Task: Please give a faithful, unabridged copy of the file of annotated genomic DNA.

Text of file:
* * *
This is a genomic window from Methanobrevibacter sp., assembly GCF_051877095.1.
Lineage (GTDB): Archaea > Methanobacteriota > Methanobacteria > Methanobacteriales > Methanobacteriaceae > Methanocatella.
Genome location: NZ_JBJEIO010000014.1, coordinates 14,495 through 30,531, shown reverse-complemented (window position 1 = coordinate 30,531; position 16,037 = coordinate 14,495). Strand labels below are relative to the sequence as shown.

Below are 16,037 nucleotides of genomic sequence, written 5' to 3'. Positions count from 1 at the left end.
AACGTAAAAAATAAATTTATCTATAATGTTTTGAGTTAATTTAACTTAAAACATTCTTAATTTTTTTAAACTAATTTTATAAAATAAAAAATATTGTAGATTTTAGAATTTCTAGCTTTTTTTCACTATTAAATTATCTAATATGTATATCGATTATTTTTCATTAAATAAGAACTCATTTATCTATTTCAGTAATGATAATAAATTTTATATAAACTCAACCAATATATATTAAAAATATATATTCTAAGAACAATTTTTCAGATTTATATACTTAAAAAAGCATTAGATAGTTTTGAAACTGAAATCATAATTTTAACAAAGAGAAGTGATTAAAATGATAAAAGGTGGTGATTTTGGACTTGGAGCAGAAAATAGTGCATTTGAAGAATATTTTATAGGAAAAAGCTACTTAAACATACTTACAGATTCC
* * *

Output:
This is a genomic window from Methanobrevibacter sp., assembly GCF_051877095.1.
Lineage (GTDB): Archaea > Methanobacteriota > Methanobacteria > Methanobacteriales > Methanobacteriaceae > Methanocatella.
Genome location: NZ_JBJEIO010000014.1, coordinates 14,495 through 30,531, shown reverse-complemented (window position 1 = coordinate 30,531; position 16,037 = coordinate 14,495). Strand labels below are relative to the sequence as shown.

Below are 16,037 nucleotides of genomic sequence, written 5' to 3'. Positions count from 1 at the left end.
AACGTAAAAAATAAATTTATCTATAATGTTTTGAGTTAATTTAACTTAAAACATTCTTAATTTTTTTAAACTAATTTTATAAAATAAAAAATATTGTAGATTTTAGAATTTCTAGCTTTTTTTCACTATTAAATTATCTAATATGTATATCGATTATTTTTCATTAAATAAGAACTCATTTATCTATTTCAGTAATGATAATAAATTTTATATAAACTCAACCAATATATATTAAAAATATATATTCTAAGAACAATTTTTCAGATTTATATACTTAAAAAAGCATTAGATAGTTTTGAAACTGAAATCATAATTTTAACAAAGAGAAGTGATTAAAATGATAAAAGGTGGTGATTTTGGACTTGGAGCAGAAAATAGTGCATTTGAAGAATATTTTATAGGAAAAAGCTACTTAAACATACTTACAGATTCC